Gottlieb during the hearing also said FDA should take regulatory action to more quickly improve lower-cost generics for complex formulation drugs, such as those used topically or with inhalers.

    When asked by Sen. Rand Paul (R-Ky.) about ways the agency could increase competition among generic products, Gottlieb identified two problems. First, it can take up to four years to get a product approved, which he called "a solvable problem and something [he'd] like to work on." The second problem, which he said is "more complex, is that the agency doesn't have good standards for substantial equivalence" of complex formulation drugs.

    Sen. Bernie Sanders (I-Vt.) also raised concern about what the agency could do to bring down the high cost of drugs, noting that President Trump campaigned on importing lower-cost drugs from Canada and allowing Medicare to negotiate drug prices—and Gottlieb in a Forbes opinion piece had pushed back on Trump's arguments on drug importation.

    Trump, pharma execs discuss possible industry changes

    Gottlieb said, "I can't speak to why the president nominated me for this role, but I have a lot of ideas ... for how I think we can get more product competition onto the market" to bring down drug prices.

    Acknowledging the safety of vaccines

    During the hearing, Gottlieb received questions on issues of vaccine safety. He said science has proven that vaccines do not cause autism, and that policy should move forward based on that data.

    "This is one of the most exhaustively studied questions in scientific history," Gottlieb said. "I think we need to come to the point where we can accept 'No' for an answer, and come to the conclusion that there is no causal link between vaccinations and autism."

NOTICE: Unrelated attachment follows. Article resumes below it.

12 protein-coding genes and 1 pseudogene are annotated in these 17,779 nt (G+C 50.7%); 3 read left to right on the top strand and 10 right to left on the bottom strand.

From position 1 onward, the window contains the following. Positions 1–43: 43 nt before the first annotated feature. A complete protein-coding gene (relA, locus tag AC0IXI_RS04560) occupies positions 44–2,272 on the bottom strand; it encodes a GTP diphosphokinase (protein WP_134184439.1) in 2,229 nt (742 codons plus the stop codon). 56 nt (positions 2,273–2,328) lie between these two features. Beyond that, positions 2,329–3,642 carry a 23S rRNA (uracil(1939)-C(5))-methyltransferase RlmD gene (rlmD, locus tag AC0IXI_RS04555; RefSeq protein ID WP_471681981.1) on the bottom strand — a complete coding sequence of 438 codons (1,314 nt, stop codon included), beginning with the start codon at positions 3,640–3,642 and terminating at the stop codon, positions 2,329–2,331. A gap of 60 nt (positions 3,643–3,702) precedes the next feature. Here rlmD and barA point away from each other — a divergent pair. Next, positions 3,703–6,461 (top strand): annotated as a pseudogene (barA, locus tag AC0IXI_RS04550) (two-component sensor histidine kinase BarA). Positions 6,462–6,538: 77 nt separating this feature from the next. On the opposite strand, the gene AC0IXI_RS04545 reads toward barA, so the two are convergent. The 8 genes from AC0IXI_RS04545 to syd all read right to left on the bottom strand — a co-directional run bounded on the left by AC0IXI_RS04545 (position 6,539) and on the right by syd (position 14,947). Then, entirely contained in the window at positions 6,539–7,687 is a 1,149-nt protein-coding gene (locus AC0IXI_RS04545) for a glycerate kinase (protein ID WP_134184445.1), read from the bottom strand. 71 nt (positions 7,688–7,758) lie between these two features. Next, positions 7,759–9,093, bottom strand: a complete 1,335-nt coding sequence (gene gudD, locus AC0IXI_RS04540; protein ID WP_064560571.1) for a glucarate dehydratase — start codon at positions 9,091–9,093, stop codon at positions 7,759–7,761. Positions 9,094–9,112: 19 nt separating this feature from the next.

Addressing financial ties to the industry

    Senate Democrats during the hearing raised concerns about Gottlieb's ties to the drug industry.

    According to Modern Healthcare, Gottlieb has invested in more than 60 drugs that could come before the FDA for approval in the future and has worked for companies that have interest in more than 120 drugs currently being tested.

    When pressed on those connections—including his involvement in New Enterprise Associates, which invests in startup companies in the biopharmaceutical, health care services, and medical device industries—Gottlieb said he is proud of his work. But he added, "I recognize the importance of bringing impartiality to this position. ... I am going to be cognizant of trying to make sure to preserve the integrity of my role and do nothing in exercising my obligations ... that will besmirch the agency. I get it; I know why people care. The FDA's decisions are literally matters of life and death."

    Committee chair Sen. Lamar Alexander (R-Tenn.) said he is "glad" that Gottlieb has "background and experience in the issues" that would be before him, if confirmed. He also noted that Gottlieb had already met with the Office of Government Ethics "which carefully reviewed [his] financial information and found that, with several recusals which [Gottlieb has] committed to do, [he is] 'in compliance with applicable laws and regulations governing conflicts of interest'" (Frieden, MedPage Today, 4/5; Dickson, Modern Healthcare, 4/5; Burton, Wall Street Journal, 4/5; McGinley, "To Your Health," Washington Post, 4/5; Neergaard, AP/Sacramento Bee, 4/5).